The only difference between me and my talkative new friend is that I have a script to follow. My script keeps me from rambling on about every aspect of my business that nobody else cares to hear.

Scripts Tell A Story

Here’s how you avoid becoming that guy. Follow these prompts and you’ll have a nice foundation for your website, marketing, presentations, and company culture. This script naturally progresses you through the creation of a story. You identify your main character (customer), the conflict (customer pain or desire), and the resolution (how you solve their problem). Add in some author credibility (differentiator) and you provide a compelling reason for people to read your story.

Go ahead and complete the following script.

Our Customer Is…

They Desire…

We Help Them By…

The One Thing That Makes Us Different Is…

Keep your answers short. Every company should be able to answer these questions without a paragraph for each point. If you can’t repeat your script by heart, keep simplifying until you can rattle these points off without reading.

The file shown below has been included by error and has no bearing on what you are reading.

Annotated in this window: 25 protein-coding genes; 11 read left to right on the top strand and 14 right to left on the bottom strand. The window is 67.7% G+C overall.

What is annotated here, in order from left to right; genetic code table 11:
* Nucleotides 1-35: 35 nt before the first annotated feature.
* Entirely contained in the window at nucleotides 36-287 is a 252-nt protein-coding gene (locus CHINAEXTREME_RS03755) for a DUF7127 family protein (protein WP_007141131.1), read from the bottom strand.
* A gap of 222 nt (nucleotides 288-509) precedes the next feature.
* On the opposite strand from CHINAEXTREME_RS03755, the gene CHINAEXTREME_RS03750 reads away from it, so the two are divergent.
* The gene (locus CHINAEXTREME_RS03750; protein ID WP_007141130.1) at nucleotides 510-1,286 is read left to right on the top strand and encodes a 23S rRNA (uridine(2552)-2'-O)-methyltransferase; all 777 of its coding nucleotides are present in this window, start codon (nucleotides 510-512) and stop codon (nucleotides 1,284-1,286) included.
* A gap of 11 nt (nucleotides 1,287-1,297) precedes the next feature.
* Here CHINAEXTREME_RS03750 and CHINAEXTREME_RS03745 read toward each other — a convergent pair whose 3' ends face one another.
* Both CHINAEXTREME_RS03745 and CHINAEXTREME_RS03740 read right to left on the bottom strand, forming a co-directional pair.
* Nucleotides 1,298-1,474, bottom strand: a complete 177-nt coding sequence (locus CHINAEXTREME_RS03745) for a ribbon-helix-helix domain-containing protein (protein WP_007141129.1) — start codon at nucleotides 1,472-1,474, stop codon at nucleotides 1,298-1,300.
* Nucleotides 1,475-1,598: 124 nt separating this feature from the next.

Here’s what the Special Sauce company script looks like.

Our Customer Is…
Companies with quality products or services that deliver on their promise.

They Desire…
Clarity on who their customer is, how to reach them, and how to make them buy.

We Help Them By…
Saying the right thing, to the right customers, in the right places to drive sustainable growth.

The One Thing That Makes Us Different Is…
We provide clarity for your business, not just pretty designs or fragmented tactics.

Now we just need to simplify this down to a single sentence everyone on our team can remember.

Whip Out The One-Liner

The final step is simplifying this script down to what I call a Bio One-Liner. Working with companies to create their bio one-liner is a fun part of my job. It’s great to see people’s faces light up when it all comes together and they know they’ve nailed their brand message.

All you have to do is fill in the blanks.

We help ________ do ________ .

Go back to my party response and you’ll see that I provided a variation of my Bio One-Liner based on the situation. Here’s what my standard one-liner looks like:

“We help companies with quality products grow by saying the right thing to the right customers.”

This little one-liner is a powerful piece of communication. You can use this in your social media profiles, at parties, in a sales pitch, and on your website.

The beauty of making it one simple sentence is that you’ve distilled your full brand script into a statement your team can remember (even if they have a sweet buzz at a party).

Everyone from your receptionist to CEO will be consistently repeating the same message with the same language.

Consistency builds recognition. Recognition builds a brand.